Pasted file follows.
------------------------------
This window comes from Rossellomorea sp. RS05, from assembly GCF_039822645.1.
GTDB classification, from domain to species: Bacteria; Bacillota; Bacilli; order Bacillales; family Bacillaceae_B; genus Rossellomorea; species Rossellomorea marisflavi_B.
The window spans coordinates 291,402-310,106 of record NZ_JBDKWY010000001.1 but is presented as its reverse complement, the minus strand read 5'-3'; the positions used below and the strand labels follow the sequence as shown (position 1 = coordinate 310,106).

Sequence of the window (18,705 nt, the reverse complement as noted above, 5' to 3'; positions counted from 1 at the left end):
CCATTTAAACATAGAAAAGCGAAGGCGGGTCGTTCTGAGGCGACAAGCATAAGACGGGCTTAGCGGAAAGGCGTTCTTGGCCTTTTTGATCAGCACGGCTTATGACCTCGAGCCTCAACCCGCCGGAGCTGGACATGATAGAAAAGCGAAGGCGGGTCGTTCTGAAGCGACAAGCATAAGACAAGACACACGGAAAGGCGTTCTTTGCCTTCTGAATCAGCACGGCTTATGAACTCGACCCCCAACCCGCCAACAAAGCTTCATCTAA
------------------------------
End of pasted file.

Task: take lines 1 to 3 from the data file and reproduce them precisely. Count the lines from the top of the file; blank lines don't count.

This window comes from Rossellomorea sp. RS05, from assembly GCF_039822645.1.
GTDB classification, from domain to species: Bacteria; Bacillota; Bacilli; order Bacillales; family Bacillaceae_B; genus Rossellomorea; species Rossellomorea marisflavi_B.
The window spans coordinates 291,402-310,106 of record NZ_JBDKWY010000001.1 but is presented as its reverse complement, the minus strand read 5'-3'; the positions used below and the strand labels follow the sequence as shown (position 1 = coordinate 310,106).